Back in 1980, a new cable channel called MTV desperately needed music videos -- that's how a crudely produced film snippet by this oddball Cleveland-area cult band got such heavy airtime. That Marlboro Man rancher, lashing the clothes off of his frontier wife -- was that kinky or what?
Some folks would say that MTV "made" Devo's career; on the contrary, I think Devo was responsible for making a whole generation want our MTV. You absolutely HAD to get wired for cable, because where else on 80's TV could you see stuff like this?
Normally I don't go for high-concept bands, but I bought Devo's package one hundred percent. Devo stood for "de-evolution," synonymous with mindless conformity, which we Devo fans were supposed to combat by being free-thinking individuals. How hard is it to get 20-somethings to buy into an agenda like that?
And Devo carried it off in perfect deadpan style, dressed in hazmat coveralls with industrial goggles and inverted flowerpots strapped to their heads. Their robotic stage movements matched those jerky synthesized arrangements (only Devo could cover "Satisfaction" and "Working In A Coal Mine" with all the blues drained out of them). Everything, down to the album covers, was executed with retro flair. Devo was post-modern long before it became a hipster cliche.
At the time, Mark Mothersbaugh and Jerry Casale were happy to let their audiences think "Whip It" was all about S&M (either that or whacking off). Casale now says he wrote those lyrics to imitate the parody poems Thomas Pynchon scattered throughout Gravity's Rainbow. And it's true, the song is packed with a rousing Horatio Alger/Dale Carnegie can-do spirit -- "Now whip it / Into shape / Shape it up / Get straight / Go forward / Move ahead / Try to detect it / It's not too late / To whip it / Whip it good." Yessirree!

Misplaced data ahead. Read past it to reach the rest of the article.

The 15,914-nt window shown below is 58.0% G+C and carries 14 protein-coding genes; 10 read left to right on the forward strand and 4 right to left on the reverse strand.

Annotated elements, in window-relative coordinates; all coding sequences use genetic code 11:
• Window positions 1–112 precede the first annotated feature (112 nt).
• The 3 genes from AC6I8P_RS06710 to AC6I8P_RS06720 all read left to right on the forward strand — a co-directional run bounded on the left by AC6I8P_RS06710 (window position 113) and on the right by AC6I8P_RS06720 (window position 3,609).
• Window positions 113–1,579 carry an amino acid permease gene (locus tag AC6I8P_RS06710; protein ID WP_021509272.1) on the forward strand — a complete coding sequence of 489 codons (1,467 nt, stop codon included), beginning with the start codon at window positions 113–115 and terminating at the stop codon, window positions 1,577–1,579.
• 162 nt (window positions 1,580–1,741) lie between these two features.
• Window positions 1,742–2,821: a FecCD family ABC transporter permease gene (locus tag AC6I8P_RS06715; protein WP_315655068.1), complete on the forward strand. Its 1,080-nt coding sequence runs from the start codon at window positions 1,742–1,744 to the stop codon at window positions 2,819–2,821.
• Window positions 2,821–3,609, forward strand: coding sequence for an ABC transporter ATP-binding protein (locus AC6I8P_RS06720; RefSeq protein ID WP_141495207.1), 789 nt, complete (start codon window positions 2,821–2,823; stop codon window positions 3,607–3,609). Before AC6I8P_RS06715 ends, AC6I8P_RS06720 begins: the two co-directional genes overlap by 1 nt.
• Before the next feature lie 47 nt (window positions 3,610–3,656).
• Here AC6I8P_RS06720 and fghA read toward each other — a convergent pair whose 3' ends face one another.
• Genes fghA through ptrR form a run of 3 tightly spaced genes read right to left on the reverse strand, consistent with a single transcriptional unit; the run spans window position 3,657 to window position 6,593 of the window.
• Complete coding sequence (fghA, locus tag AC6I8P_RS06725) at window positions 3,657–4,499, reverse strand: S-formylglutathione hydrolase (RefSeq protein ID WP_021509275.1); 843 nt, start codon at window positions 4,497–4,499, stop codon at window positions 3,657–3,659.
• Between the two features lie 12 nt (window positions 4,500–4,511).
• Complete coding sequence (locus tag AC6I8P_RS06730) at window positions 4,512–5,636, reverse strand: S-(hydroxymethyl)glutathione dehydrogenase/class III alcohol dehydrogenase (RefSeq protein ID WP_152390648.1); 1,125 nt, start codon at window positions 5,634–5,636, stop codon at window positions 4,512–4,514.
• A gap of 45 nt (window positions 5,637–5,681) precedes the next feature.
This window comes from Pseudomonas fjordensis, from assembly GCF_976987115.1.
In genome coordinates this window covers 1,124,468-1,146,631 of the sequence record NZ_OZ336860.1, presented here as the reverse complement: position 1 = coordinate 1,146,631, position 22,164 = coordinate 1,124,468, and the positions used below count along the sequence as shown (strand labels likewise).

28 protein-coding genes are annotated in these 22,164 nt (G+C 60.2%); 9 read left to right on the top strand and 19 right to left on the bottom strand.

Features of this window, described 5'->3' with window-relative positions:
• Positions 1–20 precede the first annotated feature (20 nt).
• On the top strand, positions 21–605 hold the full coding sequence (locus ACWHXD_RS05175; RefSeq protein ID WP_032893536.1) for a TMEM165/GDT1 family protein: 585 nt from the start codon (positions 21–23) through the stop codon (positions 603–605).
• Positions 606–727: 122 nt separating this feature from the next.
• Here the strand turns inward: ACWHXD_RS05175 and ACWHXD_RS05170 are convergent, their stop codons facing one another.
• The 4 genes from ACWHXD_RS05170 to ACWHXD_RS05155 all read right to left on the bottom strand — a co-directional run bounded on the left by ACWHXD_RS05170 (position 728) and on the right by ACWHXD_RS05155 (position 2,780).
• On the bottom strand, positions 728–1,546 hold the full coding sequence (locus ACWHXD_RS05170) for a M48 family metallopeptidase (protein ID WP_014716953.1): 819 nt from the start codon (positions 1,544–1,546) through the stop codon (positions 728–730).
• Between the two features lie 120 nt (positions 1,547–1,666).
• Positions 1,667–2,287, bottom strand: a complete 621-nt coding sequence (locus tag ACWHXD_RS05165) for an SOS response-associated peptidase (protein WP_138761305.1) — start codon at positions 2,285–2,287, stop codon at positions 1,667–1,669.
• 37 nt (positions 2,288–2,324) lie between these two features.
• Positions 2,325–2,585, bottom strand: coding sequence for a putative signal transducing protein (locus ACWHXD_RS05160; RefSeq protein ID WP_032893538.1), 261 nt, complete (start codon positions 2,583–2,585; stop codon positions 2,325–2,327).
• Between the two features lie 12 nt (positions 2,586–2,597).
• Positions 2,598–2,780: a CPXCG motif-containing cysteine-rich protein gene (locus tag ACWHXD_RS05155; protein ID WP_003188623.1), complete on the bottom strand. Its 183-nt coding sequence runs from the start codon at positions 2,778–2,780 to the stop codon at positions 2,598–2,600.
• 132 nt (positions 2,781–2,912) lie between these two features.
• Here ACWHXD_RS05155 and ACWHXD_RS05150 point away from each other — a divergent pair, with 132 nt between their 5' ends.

This track's got an absolutely driven drumbeat, an obsessive-compulsive guitar riff, and a completely daffy synth motif; it's so tight, so uptempo, it sounds just like it came off an assembly line -- and that's the point. "Crack! That! Whip!" is followed by slapping whip cracks, calibrated precisely to a millisecond behind the beat. And I love those lock-step twinned vocals, finishing each other's sentences in the verses: "Step on a crack / Break your momma's back" or "When a problem comes along / You must whip it" or "No one gets away / Until you whip it."
Irony? Satire? Tongue-in-cheek? So old hat. Devo was way ahead of the curve, daring you to suggest that they were anything other than the factory-produced artifacts they claimed to be. Next to them, the Talking Heads looked like art-school posers and the B-52s were simply a party band. Best of all, they were unabashedly American in an era when the U.K. seemed to OWN New Wave music. I adored all those British acts, but I was glad we had at least one band from our side of the ocean, and a lunatic bunch of Midwestern nerds at that.